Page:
Republican-Voting States Drive Viewing For 'Roseanne'

Republican-voting states in the November 2016 election helped push ABC's “Roseanne” to high initial Nielsen levels, according to Samba TV.

Eight of 10 Republican-voting states scored higher viewing results, when compared to overall U.S. viewership for the return of the TV series, per Samba measurement.

They included: Nebraska, with 60.1% higher than national viewing levels of the show; Wisconsin with 46.8%; Oklahoma with 42.9%; Missouri with 36.6%; Iowa with 36.5%; Pennsylvania with 34.4%; Ohio with 32.2%; and Michigan with 28.3%.  

Democratic-voting states Illinois (34.1%) and Massachusetts (23.7%) were also in the top 10.

However, a number of Republican states under-performed in viewing: Montana (17.7% below national viewing levels for the show), Louisiana (21.6%), Florida (40.6%), Arkansas (41.3%), and Utah (41.5%)



The biggest individual metro areas for viewing were Pittsburgh, 50.8% higher than “Roseanne” national viewership; Cleveland, 42.2%; St. Louis, 38%; Philadelphia, 30.2%; and Chicago, 28.6%.

The show also had a cable news consumption index of 1.89 on Fox News Channel; 1.56 on CNN; and 1.54 on MSNBC.

Samba TV gets its data from 14.4 million smart TVs, set-top boxes, TV apps and connected devices.

Nielsen reported that the first two episodes of “Roseanne” averaged a big 18.2 million viewers and a 5.1 rating among 18-49 viewers.

3 comments about "Republican-Voting States Drive Viewing For 'Roseanne'".
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  1. Joshua Chasin from VideoAmp, April 2, 2018 at 2:48 p.m.

    Roseanne didn't find an audience because of its politics. It found an audience because it was-- and is-- funny. Indeed I'll note that the first of the two episodes packaged together as the premiere was the one with the politics, and wasn't nearly as good as the second one (because much of the air time of the first epiode was devoted to sharing character backstory and intrpoducing the new characters.)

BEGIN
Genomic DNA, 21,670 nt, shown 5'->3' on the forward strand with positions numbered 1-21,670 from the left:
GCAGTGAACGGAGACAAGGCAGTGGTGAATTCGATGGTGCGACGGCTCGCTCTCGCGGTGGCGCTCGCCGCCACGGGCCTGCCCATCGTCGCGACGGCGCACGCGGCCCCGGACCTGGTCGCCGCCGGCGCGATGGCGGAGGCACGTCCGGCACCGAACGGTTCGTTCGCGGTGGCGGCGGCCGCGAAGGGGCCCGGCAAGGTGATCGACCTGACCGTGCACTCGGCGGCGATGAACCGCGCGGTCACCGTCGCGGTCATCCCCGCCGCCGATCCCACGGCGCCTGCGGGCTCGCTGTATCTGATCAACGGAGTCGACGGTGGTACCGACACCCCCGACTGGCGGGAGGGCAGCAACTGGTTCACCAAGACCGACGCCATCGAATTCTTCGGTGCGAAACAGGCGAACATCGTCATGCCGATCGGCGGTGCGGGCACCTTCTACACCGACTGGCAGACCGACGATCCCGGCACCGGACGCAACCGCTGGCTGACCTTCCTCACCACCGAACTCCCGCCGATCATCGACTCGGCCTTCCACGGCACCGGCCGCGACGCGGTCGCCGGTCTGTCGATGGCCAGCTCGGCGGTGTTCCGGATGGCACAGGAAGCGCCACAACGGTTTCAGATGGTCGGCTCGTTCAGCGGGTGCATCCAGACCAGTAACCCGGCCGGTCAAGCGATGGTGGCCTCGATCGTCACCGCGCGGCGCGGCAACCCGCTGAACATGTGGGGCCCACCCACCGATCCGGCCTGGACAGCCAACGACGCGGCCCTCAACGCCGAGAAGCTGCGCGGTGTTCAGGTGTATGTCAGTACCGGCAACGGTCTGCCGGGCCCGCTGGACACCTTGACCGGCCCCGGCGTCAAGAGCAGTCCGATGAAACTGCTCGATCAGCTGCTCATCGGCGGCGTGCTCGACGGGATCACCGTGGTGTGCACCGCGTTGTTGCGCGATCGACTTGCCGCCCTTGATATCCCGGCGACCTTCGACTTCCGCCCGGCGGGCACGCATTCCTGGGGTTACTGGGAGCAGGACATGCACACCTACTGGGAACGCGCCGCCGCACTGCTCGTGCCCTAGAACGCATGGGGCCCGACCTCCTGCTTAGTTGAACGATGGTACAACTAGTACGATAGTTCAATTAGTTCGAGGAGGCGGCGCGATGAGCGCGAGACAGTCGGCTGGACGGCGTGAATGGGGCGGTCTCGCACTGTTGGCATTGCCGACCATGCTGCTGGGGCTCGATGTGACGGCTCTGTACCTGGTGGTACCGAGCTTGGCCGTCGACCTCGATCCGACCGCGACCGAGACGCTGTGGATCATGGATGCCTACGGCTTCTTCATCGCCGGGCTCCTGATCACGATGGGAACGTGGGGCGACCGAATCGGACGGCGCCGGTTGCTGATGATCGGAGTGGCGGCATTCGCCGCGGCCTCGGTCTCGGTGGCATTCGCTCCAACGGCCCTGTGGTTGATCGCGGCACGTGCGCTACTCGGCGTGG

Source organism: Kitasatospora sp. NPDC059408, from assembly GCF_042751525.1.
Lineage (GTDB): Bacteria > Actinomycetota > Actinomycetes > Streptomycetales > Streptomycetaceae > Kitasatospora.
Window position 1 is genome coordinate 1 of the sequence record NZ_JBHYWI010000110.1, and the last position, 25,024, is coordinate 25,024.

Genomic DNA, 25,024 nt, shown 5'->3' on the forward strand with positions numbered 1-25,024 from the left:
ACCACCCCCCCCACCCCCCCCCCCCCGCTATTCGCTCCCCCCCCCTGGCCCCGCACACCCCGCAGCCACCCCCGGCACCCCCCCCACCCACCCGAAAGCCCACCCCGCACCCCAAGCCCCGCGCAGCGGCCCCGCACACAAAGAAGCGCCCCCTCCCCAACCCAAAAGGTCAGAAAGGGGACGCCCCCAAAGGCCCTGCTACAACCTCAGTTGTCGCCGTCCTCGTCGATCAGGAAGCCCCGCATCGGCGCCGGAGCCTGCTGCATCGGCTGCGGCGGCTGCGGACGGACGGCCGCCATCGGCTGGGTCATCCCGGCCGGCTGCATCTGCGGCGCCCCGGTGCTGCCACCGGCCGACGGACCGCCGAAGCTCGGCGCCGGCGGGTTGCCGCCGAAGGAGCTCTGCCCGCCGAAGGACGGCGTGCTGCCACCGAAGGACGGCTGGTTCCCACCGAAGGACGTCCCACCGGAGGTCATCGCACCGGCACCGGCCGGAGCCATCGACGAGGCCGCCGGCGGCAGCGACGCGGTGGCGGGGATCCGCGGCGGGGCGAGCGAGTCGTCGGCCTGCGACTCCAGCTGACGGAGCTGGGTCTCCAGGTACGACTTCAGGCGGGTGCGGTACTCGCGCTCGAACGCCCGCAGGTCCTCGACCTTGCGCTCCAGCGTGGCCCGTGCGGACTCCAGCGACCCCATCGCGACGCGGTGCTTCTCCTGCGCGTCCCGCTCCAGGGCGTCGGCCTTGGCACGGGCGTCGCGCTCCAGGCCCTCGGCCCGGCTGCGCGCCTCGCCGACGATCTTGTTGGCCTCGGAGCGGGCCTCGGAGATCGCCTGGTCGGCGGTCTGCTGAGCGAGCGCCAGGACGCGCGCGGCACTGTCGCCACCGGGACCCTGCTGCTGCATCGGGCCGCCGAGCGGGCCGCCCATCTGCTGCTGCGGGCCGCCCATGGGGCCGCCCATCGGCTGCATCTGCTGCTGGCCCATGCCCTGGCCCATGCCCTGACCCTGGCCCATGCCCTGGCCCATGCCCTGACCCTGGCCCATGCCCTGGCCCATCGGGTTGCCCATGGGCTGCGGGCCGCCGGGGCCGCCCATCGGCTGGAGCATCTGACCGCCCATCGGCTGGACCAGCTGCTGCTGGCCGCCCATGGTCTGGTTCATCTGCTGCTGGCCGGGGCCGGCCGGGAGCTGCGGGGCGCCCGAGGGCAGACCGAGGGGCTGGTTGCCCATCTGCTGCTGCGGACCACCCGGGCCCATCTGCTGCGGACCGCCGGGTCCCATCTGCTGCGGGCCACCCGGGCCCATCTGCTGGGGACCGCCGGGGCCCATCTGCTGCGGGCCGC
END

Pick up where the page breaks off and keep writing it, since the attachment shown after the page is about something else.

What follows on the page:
What makes Roseanne funny? It's simple.

    The jokes. 

    Laurie Metcalfe, John Goodman, and Sarah GIlbert are all still great. I'm looking forward to more jokes, shennanigns, horse play, and maybe even another Halloween episode.

  2. Rick Thomas from MediaRich Marketing, April 2, 2018 at 6:51 p.m.

    These are the forgotten viewers/people in our society.  Nobody looked at them as targets for advertisers.  They considered them low income, low education, not the upscale viewers brands wanted.  

    That has all changed.  Those people buy toilet paper, tech products and cars & trucks as well.  They just happen to be buying Ford F-150's instead of Teslas. To dismiss them as has been the case over the last 25 plus years is silly.  Roseanne is about them.  And that's why more content needs to be created to reach out to them.  These people care less about 60 Minutes and more about Honey Boo Boo.

    Where they live and who the vote for may be meaningless.     

  3. Ed Papazian from Media Dynamics Inc, April 2, 2018 at 8:12 p.m.

    Rick, as a matter of fact, the "forgotten" viewers are also the most frequent viewers by a wide margin over the upscale, elites who look down on so much TV fare. You don't have to cater to their lifestyles and/or values in order to get them to watch a show. Just feed them ample doses of "Juge Judy", "Dr Phil". Jerry Springer", and many other types of basically middle- low brow fare and you will get them.

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